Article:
Ezekiel Ansah Is Becoming A Monstah

Two years ago Brigham Young Cougars defensive lineman Ezekiel “Ziggy” Ansah didn’t even know how to put on football pads. Now, he is popping pads like a pro.

Ansah came to BYU in 2008 from Accra, Ghana, with hopes of being a track star. Despite being a complete novice to the game, his 6-foot-6, 270 pound frame and sprinter speed earned him a spot on the team as a project player at linebacker and on the defensive line. It also helped that team leaders liked his attitude and told the coaches they wanted him on the team.

Once word about Ansah got out, it was impossible for fans not to conjure up in their imaginations that one day he would be an one-man wrecking crew on defense. A guy with his combination of size and speed would create all sorts of mismatches for opposing offenses. It turns out, fans weren’t the only ones drooling over Ansah’s possibilities.

Ansah was limited mostly to special teams play as a sophomore in 2010, but as the 2011 season approached, his position coach Kelly Poppinga gushed that Ansah could, easily, be an NFL player. As the 2011 season unfolded, Ansah didn’t play a major role on the Cougar defense.

With just one year of eligibility left, and the hype still unfulfilled, Ansah’s story didn’t appear that it was going to have a fairy tale ending. It didn’t help that depth on the BYU defensive line and linebacking corps was getting better and better. A ray of light shown, however, after spring practices earlier this year.

Head coach Bronco Mendenhall has been known for downplaying the potential of really good players. In interviews he has been prone to point out their weaknesses and curtail any complimentary comment. When Mendenhall jumped on the “Ansah has NFL potential” train at the end of spring camp, it was a clear sign that Ansah’s role would be different in 2012.

Ansah still plays on special teams, but that didn’t stop him from making the first big defensive play for BYU in the 2012 season.

On its first possession of the game, Washington State was steadily moving the ball down field. The red Cougars had reached the blue Cougars’ 18-yard line. On 2nd and 6, Washington State threw a screen pass to a running back. Ansah had sniffed it out, and was there to make the tackle, but it was no normal tackle.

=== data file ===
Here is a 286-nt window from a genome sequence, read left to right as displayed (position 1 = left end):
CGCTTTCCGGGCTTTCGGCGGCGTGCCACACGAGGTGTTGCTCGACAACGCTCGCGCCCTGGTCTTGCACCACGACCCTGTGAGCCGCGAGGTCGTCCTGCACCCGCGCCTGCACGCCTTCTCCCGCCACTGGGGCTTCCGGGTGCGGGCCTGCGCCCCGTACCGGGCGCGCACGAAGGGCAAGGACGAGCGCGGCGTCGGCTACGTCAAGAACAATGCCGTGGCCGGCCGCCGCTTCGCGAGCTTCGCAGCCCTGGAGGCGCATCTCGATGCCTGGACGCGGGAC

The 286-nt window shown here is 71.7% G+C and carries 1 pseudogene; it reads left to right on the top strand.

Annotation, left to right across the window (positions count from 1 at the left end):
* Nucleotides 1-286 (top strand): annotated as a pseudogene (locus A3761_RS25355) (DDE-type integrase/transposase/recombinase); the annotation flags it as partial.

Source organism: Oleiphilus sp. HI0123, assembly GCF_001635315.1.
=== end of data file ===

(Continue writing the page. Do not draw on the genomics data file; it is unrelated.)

Ansah showed of his super strength and speed. He had slightly overrun the play, so when he collided with the ball carrier, his feet were way out in front of his body. Rather than hold onto the ball carrier and bring him down with him as he fell to his back, Ansah defied the laws of physics. He dug his heels in, stood himself back up, turned the ball carrier around, and slammed him to the ground.  

The play was a five-yard loss.

Ansah finished the season opener with a career high in tackles (3), and tackles for loss (2). He also had one pass break up.

Ansah continued to contribute in the next two games with six tackles. Solid, and definitely more active than his first two seasons, but nothing spectacular, yet. Then came game four against Boise State.

Against the Broncos in Boise, Ansah played like a "monstah." He made his presence felt several times.

With two minutes to play in the first quarter, Boise State dialed up one of their specialties: a fake punt. All the Broncos needed was two yards. The snap went to the upback. He was stopped cold at the line of scrimmage by big no. 47.

Had that been the only tackle Ansah made, he still would have had an impact on the game. Unfortunately for Boise State, Ansah was just getting warmed up.  

The Boise State offensive line had not allowed a single sack all season. That ended with 3:22 to play in the first half when Ansah took down the Broncos’ quarterback for a 5-yard loss.

In the middle of the third quarter, Boise State was starting to pull away from BYU. Three straight turnovers by BYU had given Boise State a 7-0 lead, and put the Broncos in a position to really put the hammer down on BYU with a touchdown following Michael Alisa’s fumble at the 1-yard line. Ansah was the answer for BYU’s turnover woes.

That is when Ziggy went beast mode on Boise State. On first down he got into the back field and tackled the ball carrier for a one-yard loss. On second down he did it again, this time with the help of Brandon Ogletree.

By this point, Boise State had learned its lesson, and ran away from Ansah on third and fourth downs. It was too late, however, Ansah’s clutch plays had given the momentum back to BYU and the Broncos turned the ball over to the Cougars without scoring a single point.

Although BYU came up short on the score board, Ansah played the game of his life. He displayed the skills that his coaches had seen in practice that made them utter “Ansah” and “NFL” in the same breath. He had a career high 8 tackles (6 solo), 1 sack, 2.5 tackles for loss, and 1 pass break up. All of these stats were team highs.

On the year, Ansah has just as many tackles as Kyle Van Noy (17, seventh highest on team), and an equal number of tackles for loss as Spencer Hadley (5, second highest on team).

With an unfortunate injury to defensive lineman Eathyn Manumaleuna, Ansah is sure to see his playing time rise. Of course, the way Ansah played like a “monstah” at Boise, he would have seen the field more, regardless.

The Editor appreciates all feedback. He can be reached via email at bluecougarfootball@gmail.com